The consensus surrounding Barcelona has always been that if a car performs well around the Circuit de Catalunya's 4.6 km layout, then it should perform well everywhere.
However, a contender's velocity down the track's main straight is no indication of a design's overall efficiency, as Alex Albon's strong top speed in qualifying tells us.
Albon's Williams was the second fastest car on the straight with a top speed of 333.4 kph, and yet the Anglo-Thai racer and teammate Nicholas Latifi were slowest overall in the Saturday afternoon session.
More interesting was Lewis Hamilton's maximum velocity in qualifying, with the Mercedes driver breezing through the speed trap at a whopping 337.7 kph!
The number not only outpaced Albon by over 4 kph, but it was faster than teammate George Russell's top speed by almost 14 kph, a difference between the two Mercedes chargers that suggests either an erroneous reading or that Hamilton benefitted from a massive tow at some point in the session.
Although Red Bull has typically topped the speed trap numbers this season, in Barcelona both Sergio Perez and Max Verstappen were oddly sat in the middle of the speed range, which perhaps indicates that the RB18 is running a higher downforce package in Spain.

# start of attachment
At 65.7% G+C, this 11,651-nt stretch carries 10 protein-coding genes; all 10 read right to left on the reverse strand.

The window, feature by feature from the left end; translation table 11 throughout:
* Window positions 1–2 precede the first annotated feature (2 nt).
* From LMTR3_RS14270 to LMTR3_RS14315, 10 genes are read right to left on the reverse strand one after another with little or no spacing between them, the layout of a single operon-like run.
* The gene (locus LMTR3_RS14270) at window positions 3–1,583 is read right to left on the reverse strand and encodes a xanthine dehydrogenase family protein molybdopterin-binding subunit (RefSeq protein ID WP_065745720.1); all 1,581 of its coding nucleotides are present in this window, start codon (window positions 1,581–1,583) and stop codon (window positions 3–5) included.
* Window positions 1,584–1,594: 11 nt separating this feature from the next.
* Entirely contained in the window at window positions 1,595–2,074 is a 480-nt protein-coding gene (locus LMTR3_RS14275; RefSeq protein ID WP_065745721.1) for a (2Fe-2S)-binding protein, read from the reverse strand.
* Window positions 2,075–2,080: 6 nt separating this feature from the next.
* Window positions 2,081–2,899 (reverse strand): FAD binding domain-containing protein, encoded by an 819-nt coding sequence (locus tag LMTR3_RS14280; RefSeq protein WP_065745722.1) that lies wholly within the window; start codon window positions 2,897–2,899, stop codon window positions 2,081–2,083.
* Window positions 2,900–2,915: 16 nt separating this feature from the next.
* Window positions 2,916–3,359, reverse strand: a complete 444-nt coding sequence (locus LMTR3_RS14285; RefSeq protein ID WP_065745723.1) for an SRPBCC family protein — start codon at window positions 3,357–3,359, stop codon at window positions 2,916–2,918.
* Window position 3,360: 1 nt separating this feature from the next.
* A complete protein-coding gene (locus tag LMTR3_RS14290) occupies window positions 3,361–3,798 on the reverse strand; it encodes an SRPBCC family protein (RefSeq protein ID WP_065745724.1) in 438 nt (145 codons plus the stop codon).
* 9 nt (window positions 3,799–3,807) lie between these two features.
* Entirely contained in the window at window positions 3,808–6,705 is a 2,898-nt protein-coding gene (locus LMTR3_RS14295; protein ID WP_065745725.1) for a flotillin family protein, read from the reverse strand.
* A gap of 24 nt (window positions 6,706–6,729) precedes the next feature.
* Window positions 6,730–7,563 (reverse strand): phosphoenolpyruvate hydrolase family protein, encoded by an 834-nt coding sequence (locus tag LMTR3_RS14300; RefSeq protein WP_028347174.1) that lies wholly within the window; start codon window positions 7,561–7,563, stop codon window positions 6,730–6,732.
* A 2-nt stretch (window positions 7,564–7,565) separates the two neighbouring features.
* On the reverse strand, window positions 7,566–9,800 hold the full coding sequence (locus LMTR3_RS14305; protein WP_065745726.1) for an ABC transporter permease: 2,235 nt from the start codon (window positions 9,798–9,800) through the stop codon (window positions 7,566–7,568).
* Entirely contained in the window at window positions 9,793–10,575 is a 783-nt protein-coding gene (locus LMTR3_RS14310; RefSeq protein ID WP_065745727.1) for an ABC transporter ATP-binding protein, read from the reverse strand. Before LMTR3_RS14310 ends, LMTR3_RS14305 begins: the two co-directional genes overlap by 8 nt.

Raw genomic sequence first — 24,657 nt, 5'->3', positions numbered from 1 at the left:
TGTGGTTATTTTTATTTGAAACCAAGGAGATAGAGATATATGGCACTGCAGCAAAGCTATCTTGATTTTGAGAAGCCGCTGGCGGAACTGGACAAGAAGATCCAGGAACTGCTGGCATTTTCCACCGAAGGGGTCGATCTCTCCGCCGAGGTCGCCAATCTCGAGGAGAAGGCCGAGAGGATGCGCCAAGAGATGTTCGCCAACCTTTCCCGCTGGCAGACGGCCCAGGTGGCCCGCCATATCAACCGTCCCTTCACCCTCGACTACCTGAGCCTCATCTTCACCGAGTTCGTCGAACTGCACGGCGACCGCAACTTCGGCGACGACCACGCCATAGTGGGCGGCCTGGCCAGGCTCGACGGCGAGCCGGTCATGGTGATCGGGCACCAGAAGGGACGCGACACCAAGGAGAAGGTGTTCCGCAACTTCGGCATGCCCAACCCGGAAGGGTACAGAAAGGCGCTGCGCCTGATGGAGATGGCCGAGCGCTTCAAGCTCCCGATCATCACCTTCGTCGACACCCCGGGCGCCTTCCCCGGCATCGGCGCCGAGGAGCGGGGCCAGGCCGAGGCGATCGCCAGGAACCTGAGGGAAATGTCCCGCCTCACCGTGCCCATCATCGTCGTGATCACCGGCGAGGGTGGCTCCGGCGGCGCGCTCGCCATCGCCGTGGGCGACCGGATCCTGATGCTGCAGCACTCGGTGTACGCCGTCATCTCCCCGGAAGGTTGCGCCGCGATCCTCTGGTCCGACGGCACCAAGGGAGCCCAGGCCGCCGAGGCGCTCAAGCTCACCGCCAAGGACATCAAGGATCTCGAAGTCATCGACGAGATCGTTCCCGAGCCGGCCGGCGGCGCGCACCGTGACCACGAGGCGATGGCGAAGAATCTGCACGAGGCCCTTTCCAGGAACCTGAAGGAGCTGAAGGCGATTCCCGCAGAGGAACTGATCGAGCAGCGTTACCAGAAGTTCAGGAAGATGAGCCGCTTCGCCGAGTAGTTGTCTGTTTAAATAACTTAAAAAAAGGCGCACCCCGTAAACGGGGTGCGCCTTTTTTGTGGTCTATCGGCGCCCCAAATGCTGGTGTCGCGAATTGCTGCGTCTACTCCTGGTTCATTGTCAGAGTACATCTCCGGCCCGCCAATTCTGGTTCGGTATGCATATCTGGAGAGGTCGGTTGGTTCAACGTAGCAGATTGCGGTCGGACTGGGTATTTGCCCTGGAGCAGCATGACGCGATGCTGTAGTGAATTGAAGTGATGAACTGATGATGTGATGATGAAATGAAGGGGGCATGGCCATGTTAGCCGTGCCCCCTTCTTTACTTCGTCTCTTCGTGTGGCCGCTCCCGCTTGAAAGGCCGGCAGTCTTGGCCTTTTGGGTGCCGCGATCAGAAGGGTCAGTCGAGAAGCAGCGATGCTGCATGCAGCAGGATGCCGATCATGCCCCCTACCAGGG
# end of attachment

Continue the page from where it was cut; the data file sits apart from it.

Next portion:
The bulls' velocity on the straight was also just slightly higher than the top speed of Saturday's poleman, Ferrari's Charles Leclerc.
The bottom line? With few opportunities to overtake than at the end of Barcelona's main straight, top speed will come into play in Sunday's race.
But tyre degradation, especially in this afternoon's hot environment, is more likely to be the key differentiator this afternoon, with a two-stop strategy the traditional approach in Spain.